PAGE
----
For Immediate Release
Friday, May 18, 2018
, United States Attorney
Bart M. Davis
Contact: Cassie Fulghum
Two Men Plead Guilty to Possessing Firearms in Furtherance of Marijuana Trafficking
Seattle Field Division
BOISE – Arcenio Sosa-Solorio, 27, of California, and Bonifacio Carlos-Tafolla, 24, also of California, pleaded guilty this week to possession of marijuana with the intent to distribute and possession of firearms in furtherance of a drug trafficking crime, U.S. Attorney Bart M. Davis announced.
According to court records, both men traveled from California to Idaho to distribute 25 pounds of marijuana to an undercover police officer. On December 2, 2017, Carlos-Tafolla and Sosa-Solorio arrived in Idaho and met with the undercover officer in an empty parking lot. After the undercover officer signaled, other officers attempted to arrest the men. Carlos-Tafolla and Sosa-Solorio, both armed with handguns, fled from officers. Sosa-Solorio brandished a pistol as he fled. When the undercover officer threw Sosa-Solorio to the ground, Sosa-Solorio fired his handgun, nearly striking the officer. The officer knocked the gun out of Sosa-Solorio’s hands
and arrested him. Officers found Carlos-Tafolla nearby. He said that he threw his pistol on the ground. Investigators found his loaded .40 caliber pistol nearby. Officers also found both men had approximately 35 pounds of marijuana in their vehicle.
The charge of possession of marijuana with the intent to distribute is punishable by up to five years in prison, a maximum fine of $250,000, and a term of supervised release of three years. The charge of possession of a firearm in furtherance of a drug trafficking crime is punishable by a mandatory minimum five-year prison sentence up to life, a maximum fine of $250,000, and a term of supervised release of five years. However, where a firearm is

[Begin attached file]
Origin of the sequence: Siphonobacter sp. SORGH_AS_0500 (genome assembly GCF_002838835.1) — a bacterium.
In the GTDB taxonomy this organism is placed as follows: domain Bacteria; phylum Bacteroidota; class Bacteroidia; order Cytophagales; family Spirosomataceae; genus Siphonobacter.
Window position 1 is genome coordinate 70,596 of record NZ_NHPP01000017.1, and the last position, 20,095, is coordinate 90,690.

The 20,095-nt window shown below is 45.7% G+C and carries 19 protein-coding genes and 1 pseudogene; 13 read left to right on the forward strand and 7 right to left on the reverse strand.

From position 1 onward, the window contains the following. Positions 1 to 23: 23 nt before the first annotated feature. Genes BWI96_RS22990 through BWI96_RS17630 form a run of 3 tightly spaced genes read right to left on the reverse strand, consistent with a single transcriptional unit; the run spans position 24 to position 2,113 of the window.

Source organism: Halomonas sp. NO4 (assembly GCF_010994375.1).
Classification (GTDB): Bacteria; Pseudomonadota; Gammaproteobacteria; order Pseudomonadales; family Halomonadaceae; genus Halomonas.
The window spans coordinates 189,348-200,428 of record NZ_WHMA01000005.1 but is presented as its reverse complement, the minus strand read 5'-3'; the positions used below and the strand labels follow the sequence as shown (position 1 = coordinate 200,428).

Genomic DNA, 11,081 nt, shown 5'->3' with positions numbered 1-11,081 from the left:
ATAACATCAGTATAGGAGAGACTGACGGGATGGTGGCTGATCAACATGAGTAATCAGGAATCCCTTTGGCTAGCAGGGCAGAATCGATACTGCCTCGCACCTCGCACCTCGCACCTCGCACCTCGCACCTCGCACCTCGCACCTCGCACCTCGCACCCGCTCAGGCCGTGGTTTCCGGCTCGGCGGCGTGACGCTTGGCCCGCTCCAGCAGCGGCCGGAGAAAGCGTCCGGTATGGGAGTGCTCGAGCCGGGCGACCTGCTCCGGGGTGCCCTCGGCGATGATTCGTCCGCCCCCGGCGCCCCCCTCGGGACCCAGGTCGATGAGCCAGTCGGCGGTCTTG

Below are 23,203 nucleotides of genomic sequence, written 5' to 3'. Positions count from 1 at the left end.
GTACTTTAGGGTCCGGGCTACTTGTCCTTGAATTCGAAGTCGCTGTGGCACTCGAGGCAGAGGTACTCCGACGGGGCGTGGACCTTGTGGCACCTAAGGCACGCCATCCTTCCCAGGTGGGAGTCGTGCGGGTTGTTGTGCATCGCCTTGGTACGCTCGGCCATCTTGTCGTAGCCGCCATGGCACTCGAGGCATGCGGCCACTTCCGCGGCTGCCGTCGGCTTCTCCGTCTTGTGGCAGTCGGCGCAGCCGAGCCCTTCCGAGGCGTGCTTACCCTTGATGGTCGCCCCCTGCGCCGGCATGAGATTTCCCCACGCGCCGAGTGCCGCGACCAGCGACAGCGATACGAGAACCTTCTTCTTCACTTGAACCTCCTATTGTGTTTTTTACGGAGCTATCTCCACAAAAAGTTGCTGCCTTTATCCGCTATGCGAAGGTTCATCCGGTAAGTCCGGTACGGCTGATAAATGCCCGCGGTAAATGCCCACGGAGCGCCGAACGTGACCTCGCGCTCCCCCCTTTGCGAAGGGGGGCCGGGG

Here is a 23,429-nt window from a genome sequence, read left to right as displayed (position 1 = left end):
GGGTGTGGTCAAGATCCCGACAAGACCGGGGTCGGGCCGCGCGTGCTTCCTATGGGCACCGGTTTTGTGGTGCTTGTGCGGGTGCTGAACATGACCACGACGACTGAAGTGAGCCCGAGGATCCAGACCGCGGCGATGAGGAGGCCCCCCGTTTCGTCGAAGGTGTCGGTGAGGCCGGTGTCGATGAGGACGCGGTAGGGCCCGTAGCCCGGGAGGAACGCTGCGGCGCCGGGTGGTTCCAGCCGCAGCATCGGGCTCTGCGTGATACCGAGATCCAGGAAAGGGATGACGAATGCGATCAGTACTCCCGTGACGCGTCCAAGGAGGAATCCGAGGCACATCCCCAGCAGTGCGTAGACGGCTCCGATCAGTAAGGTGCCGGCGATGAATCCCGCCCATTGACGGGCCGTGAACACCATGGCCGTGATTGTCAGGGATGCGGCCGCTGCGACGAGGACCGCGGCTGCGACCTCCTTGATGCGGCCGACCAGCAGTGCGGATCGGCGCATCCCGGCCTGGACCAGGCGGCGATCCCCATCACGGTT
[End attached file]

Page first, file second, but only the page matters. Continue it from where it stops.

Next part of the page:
discharged, the mandatory minimum term of imprisonment is ten years.
Sentencings for both men are set for August 9, 2018, before Senior U.S. District Court Judge Edward J. Lodge at the federal courthouse in Boise.
This case was investigated by the Idaho State Police, the Twin Falls Police Department, and the Bureau of Alcohol, Tobacco, Firearms, and Explosives.
This case was brought as part of Project Safe Neighborhoods (PSN), a program that has been historically successful in bringing together all levels of law enforcement to reduce violent crime and make our neighborhoods safer for everyone. Attorney General Jeff Sessions has made turning the tide of rising violent crime in America a top priority. In October 2017, as part of a series of actions to address this crime trend, Attorney General Sessions announced the reinvigoration of PSN and directed all U.S. Attorney’s Offices to develop a district crime reduction strategy that incorporates the lessons learned since PSN launched in 2001.
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